There was no response from the Vice President who was known for his grip over the company’s administration ) and controlled it very tightly. He used to take quick decisions on matters reffered to him. By practice, the managers knew that if there was no response from him, it meant that he was not interested in the proposal, and the managers generally did not venture to follow up the matter.
Mr. Ravi however sent a note to the Vice President indicating his desire to discuss the matter with him. In the meanwhile he had also worked out details of another scheme offering to encourage self-study by the employees. According to it an employee
could undertake higher education and seek career advancement. This, he thought, would motivate the employees as their energies would find a new and useful outlet. Mr. Ravi was called for a meeting with the Vice President. The Personnel Manager
was also invited to be present. Mr. Ravi briefly explained the salient features of the two schemes he had proposed. He contended that they would bring a major change in the IR situation of the organisation. The Vice President indicated that both the proposals
were immature and unrealistic, though he agreed that they were good proposals on paper. He asked Mr. Ravi to be more realistic and pragmatic in his approach rather than take decisions, on academic merits. In support of his statement he asked him to go through the facts and figures with the help of Mr. Godbole. Mr. Godbole gave Mr. Ravi a few relevant facts : the average efficiency of a permanent employee in the company was 48%, while that of temporaries was 85%. The productivity of an employee came down as soon as he was confirmed on the job. There was hardly anything that the company could do in the matter in the then prevailing labour situation. This was proven with the cases of a few employees who were confirmed in the past few months. Hence, in the interest of labour productivity it was necessary to maintain the temporary operatives. The company could manage the work quite well as the skill required was not of a high level in a majority of the cases. A temporary operator could pick up the required skill level in a few days. It was only the will to work which was required.
As regards the self-education scheme, the Personnel Manager asked him to go through the personal docket of selected workmen. Mr. Ravi went through them and found a file of Mr. Jadhav whose case was as : He had joined the company canteen as a helper 16 years ago after his SSC. He worked sincerely, and was confirmed in the regular service of the company 10 years ago as a server. He was a sincere and hard working person. There was absolutely no problem with his work. He enrolled himself in an evening college in 1.973 and completed his B.A. In 1978. He was extremely happy and immediately put up an application seeking a white collar job as a clerk or an assistant in the commercial department. He felt that would be a more suitable job for him. The management looked into his case.
Mr. Jadhav was drawing a salary of Rs. 1600 by virtue of his long service. The clerical job which he was looking for could be filled up by a fresh graduarte on a salary as low as Rs.700 to start with. His long service was not of any use in his new assignment.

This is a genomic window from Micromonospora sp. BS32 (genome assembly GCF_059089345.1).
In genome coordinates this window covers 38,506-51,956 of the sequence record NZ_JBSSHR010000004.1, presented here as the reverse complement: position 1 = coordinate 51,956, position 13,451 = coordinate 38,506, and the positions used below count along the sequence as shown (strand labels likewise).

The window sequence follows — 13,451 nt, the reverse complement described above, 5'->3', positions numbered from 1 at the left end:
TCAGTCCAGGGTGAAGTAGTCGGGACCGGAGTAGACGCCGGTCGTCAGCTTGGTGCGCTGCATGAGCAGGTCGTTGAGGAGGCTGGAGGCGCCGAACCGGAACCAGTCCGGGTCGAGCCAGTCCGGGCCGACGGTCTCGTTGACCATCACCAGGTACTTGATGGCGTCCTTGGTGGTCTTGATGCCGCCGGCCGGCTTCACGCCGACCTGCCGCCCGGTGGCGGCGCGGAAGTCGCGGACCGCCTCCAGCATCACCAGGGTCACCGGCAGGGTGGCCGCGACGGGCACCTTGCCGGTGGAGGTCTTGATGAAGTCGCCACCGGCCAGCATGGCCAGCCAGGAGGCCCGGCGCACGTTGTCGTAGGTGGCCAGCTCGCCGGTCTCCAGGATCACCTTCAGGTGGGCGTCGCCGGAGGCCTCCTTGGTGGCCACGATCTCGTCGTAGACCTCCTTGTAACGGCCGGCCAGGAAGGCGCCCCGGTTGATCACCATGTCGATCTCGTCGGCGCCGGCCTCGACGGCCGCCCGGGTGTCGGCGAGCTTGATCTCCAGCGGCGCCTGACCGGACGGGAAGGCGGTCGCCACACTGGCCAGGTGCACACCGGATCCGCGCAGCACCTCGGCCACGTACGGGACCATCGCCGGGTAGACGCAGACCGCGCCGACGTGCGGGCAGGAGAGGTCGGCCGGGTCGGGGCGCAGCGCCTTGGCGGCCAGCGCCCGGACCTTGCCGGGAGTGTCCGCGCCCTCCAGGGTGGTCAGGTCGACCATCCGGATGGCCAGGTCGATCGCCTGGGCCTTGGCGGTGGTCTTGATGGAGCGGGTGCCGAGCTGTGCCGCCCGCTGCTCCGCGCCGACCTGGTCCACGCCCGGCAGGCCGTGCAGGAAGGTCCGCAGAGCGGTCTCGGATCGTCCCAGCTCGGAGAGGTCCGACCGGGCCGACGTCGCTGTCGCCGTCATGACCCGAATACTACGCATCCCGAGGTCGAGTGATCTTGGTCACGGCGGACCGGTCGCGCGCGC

His application was rejected. There was no openings at the supervisory level in the canteen. Thus, there was no way in which he could be given a promotion or a white collar job.
This had very serious repercussions on Mr. Jadhav ‘s performance. In 1979 there were complaint of his misbehaviour with his supervisor and lack of interest on the job. He was suspended for 3 days in 1980. Today ; he is a thoroughly disgruntled worker
since his aspirations linked to his new qualification could not be met with. There were several other such cases of dissatisfied employees.
The company management rightly feared that undue encouragement for self-study may have grave consequences as their aspirations could turn out to be unrealistic.
This apprehension was confirmed by the feedback from other organisations which. had encouraged such schemes and were having a bitter experience with several cases of dissatisfaction among employees. Hence keeping a low profile was better. The
management, finally maintained that encouraging employees to go in for higher courses was to invite trouble.
Mr. Ravi was thoroughly confused and disillusioned. He wondered whether what is thought and taught to be good can’t be so in practice. There were more and more instances proving to the contrary. .He had come across several cases of managers who made themselves redundant by developing their juniors, and had to quit the organisations. After all, who wants to pay a fat salary to a Senior executive and retain him if a junior in the department can do his job? The end justified the means in many private commercial organisations.
1. Why did the Personal Manager who understood the situation not explain it to Mr. Ravi ?
2. Was he right in sending Mr. Ravi’s proposal to the Vice President?
3. Is the Vice President an orthodox executive or is he a pragmatic person who hadadapted his style according to circumstances ?.
4. What should be Mr. Ravi’s next course of action under the circumstances ? Should he reconcile himself to the situation ? If so, how ?